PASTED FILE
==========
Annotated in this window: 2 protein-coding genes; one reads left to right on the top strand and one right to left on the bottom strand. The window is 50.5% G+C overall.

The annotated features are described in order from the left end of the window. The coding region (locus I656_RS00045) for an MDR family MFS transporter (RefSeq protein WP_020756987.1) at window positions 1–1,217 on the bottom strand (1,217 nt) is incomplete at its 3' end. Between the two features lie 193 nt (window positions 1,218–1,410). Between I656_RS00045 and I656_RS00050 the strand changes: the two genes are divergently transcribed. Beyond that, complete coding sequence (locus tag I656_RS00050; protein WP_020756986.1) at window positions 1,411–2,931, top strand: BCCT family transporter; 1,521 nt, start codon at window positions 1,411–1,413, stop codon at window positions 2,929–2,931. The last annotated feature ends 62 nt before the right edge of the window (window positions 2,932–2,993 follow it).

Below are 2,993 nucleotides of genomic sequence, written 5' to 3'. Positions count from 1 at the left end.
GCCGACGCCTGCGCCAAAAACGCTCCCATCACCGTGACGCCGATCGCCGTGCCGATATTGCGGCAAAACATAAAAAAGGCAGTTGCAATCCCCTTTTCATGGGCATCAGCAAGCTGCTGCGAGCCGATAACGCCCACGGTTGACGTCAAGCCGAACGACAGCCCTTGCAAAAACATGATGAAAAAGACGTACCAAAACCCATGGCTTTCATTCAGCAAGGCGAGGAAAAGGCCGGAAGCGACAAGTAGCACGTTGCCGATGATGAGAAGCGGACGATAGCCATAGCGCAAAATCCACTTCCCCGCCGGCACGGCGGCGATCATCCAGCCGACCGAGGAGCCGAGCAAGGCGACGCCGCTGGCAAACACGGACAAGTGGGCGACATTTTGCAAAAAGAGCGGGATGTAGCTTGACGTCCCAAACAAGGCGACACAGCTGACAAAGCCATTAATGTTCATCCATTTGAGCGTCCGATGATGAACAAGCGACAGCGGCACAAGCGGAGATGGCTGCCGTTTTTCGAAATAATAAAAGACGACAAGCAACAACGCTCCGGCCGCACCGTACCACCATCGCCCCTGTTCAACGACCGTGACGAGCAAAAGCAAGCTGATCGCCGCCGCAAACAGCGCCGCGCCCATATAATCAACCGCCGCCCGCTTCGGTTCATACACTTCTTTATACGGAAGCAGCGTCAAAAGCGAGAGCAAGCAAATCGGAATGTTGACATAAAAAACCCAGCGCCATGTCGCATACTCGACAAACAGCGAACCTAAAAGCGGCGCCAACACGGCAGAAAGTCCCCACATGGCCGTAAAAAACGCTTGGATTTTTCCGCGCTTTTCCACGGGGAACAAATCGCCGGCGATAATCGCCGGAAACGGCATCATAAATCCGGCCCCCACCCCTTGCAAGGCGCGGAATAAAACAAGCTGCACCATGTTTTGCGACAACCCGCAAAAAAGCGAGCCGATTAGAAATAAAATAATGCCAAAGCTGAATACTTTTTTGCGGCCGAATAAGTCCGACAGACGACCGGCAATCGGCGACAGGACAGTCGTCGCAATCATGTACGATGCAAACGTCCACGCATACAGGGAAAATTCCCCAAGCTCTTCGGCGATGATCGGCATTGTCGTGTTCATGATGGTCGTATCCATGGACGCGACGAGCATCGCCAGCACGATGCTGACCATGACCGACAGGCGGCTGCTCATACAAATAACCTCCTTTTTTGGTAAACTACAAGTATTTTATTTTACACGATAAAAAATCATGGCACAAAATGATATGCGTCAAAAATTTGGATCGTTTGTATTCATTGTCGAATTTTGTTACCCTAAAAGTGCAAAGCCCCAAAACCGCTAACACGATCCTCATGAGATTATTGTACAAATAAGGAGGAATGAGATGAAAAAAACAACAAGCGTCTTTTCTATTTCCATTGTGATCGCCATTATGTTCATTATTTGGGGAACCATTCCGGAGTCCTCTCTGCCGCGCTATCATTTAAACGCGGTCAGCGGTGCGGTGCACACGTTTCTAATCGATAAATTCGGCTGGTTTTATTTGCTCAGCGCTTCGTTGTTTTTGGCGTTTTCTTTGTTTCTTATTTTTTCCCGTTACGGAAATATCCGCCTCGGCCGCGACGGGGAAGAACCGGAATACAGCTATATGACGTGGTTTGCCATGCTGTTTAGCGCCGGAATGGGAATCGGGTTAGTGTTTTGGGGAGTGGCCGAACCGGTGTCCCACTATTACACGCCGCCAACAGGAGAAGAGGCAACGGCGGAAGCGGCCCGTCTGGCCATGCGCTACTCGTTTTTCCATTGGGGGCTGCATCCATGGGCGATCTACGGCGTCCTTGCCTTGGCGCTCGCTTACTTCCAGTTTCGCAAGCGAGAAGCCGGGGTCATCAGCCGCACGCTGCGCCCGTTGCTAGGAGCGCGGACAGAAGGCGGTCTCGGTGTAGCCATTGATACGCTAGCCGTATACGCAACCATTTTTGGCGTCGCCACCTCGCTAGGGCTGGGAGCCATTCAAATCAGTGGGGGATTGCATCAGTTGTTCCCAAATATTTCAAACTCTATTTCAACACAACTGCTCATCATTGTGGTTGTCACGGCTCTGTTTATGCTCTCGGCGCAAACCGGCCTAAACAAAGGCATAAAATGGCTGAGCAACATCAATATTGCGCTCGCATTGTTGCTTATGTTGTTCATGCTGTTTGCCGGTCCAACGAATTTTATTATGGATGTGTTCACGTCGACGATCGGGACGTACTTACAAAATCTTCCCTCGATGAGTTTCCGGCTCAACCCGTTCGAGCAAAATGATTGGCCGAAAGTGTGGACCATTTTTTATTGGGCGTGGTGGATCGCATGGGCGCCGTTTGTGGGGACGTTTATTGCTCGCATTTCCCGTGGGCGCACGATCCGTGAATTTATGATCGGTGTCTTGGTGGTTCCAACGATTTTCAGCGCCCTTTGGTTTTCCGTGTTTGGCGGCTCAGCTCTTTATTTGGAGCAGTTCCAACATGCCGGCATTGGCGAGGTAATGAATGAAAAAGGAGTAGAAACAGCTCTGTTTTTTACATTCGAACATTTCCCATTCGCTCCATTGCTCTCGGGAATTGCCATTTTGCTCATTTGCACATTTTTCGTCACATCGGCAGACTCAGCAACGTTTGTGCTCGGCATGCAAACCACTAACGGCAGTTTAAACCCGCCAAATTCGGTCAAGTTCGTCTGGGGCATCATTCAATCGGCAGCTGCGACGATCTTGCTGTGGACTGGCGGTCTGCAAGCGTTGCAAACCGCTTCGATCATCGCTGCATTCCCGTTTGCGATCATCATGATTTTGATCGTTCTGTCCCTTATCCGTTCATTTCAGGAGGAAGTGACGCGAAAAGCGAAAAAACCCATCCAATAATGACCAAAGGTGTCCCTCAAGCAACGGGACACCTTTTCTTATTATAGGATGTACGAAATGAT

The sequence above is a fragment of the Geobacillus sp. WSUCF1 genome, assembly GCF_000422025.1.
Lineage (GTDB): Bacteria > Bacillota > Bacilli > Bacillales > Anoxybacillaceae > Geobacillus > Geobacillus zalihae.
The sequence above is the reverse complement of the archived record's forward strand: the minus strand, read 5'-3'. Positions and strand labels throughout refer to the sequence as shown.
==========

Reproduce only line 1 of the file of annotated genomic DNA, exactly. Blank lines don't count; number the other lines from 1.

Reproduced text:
Annotated in this window: 2 protein-coding genes; one reads left to right on the top strand and one right to left on the bottom strand. The window is 50.5% G+C overall.